During a historic congressional event in Mexico City, lawmakers were presented with compelling evidence suggesting the existence of extraterrestrial life. The hearing, focused on Unidentified Anomalous Phenomena (UAP), showcased two artifacts that were believed to be the remains of non-human beings. Esteemed Mexican journalist and UFO enthusiast, Jaime Maussan, provided testimony and unveiled these intriguing discoveries.
The pair of small "entities," showcased in enclosures, possess three digits on each palm and elongated craniums. Maussan claimed that they were discovered in Peru close to the historic Nazca Lines in 2017. According to him, they are approximately a millennium old, as determined through carbon dating conducted by Mexico's National Autonomous University (UNAM).
mall mummified bodies, whose images have been widely circulated worldwide this week, have sparked a significant amount of controversy. Jaime Maussan, a Mexican journalist and devoted UFO enthusiast, is at the center of this debate. While Maussan considers these alien-like forms to be one of the most significant discoveries in human history, many scientists have already dismissed them as a debunked, and potentially fraudulent, stunt. Maussan gained immediate international attention when he presented the two figures before Mexico's Congress a few days ago, alongside the scientific analysis he shared. According to Maussan, the study results prove that the bodies are approximately a thousand years old and not connected to any known earthly species.
Reuters obtained exclusive access to his office, where the bodies were observed to have an ancient appearance and share similarities with humans. Maussan asserts that these bodies were discovered in Peru around 2017 and believes that this discovery is of utmost importance to humanity, as it presents an opportunity for evolution, growth, and potential communication with other intelligent beings. Maussan regards this phenomenon as the only chance for unity. However, the scientific community quickly responded with criticism, and scientists and archaeologists in Peru denounced the bodies as a hoax.
The recent testimony has generated significant interest in extraterrestrial beings among both the public and federal governments. Maussan's testimony was swiftly followed by NASA releasing a report on Unidentified Anomalous Phenomena (UAP) and announcing the appointment of their first director of UAP research. Moreover, in July of this year, David Grusch, a former Air Force intelligence officer, testified in a U.S. congressional hearing that the U.S. government possesses non-human "biologics" obtained from UAP crash sites. Additionally, two other military veterans shared their encounters with UAP during their service. One of them, Ryan Graves, also testified before the Mexican Congress this week, although he later criticized the proceedings.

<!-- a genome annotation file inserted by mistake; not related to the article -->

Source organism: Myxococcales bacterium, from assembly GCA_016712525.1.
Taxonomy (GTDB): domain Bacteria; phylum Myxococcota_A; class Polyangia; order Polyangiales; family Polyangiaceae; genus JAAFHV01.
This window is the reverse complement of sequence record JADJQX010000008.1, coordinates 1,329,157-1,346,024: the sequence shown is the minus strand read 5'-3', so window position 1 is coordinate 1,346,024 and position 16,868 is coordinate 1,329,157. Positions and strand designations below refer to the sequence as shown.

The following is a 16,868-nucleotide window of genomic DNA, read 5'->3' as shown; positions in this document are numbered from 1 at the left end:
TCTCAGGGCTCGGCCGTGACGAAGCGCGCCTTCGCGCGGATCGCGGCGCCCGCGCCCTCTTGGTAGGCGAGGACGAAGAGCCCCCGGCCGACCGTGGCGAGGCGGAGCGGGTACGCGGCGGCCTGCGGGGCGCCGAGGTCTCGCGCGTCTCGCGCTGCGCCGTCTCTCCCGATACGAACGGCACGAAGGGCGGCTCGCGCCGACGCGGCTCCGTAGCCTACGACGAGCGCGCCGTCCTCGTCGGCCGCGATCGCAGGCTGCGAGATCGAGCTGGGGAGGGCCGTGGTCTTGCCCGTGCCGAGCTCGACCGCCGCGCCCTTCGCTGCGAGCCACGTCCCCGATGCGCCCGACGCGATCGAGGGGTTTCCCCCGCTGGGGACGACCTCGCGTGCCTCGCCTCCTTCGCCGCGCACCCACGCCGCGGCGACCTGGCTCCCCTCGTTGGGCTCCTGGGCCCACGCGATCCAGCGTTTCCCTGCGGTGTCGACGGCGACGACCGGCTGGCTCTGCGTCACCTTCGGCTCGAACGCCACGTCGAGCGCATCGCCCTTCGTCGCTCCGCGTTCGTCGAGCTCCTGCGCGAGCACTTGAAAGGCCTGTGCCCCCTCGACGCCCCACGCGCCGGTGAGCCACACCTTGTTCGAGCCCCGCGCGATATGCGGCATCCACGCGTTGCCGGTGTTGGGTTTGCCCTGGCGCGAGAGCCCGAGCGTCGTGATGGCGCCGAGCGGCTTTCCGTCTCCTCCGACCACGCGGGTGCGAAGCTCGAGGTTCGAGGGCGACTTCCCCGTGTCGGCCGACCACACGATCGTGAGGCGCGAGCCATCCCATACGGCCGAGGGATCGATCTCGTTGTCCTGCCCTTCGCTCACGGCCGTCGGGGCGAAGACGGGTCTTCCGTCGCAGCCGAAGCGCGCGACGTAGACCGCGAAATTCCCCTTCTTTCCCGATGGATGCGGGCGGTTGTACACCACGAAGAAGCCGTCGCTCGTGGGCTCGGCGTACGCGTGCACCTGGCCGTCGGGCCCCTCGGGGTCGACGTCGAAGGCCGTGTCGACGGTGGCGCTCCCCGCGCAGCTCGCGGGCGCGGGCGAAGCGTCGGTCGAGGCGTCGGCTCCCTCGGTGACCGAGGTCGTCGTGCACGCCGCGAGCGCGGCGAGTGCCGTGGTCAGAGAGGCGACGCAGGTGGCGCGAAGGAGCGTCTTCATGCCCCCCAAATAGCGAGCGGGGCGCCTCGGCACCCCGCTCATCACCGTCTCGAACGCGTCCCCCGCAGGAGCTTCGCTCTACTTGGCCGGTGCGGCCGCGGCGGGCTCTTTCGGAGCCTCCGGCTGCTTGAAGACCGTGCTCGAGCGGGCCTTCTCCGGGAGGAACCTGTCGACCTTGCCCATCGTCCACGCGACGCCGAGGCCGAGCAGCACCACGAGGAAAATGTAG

Cassandra Garrison, a correspondent from Reuters, interviewed Maussan regarding his research. He informed her that the scientific analysis and data studies presented throughout the week were conducted on a separate body located in Peru. As for the two bodies showcased in Mexico, Maussan refrained from performing scientific analysis to avoid damaging the specimens. This information has the potential to alter the conversation. However, independent scientists who reviewed the results concluded that they do not indicate anything extraordinary, rather they suggest typical life on Earth.
Maussan is no stranger to controversy, as evidenced by his involvement in a 2017 documentary that seemingly showcased manipulated mummies. The origin of these two bodies, which allegedly came from Peru to Mexico, remains a question that Maussan claims he cannot answer. According to him, a man transported the remains to Mexico, and Maussan sought permission to present them to Mexico's Congress. However, this action has provoked the ire of Peruvian officials, leading them to file a criminal complaint against Maussan. Despite this, Maussan asserts that he has not engaged in any illegal activities and welcomes an investigation by the Peruvian government.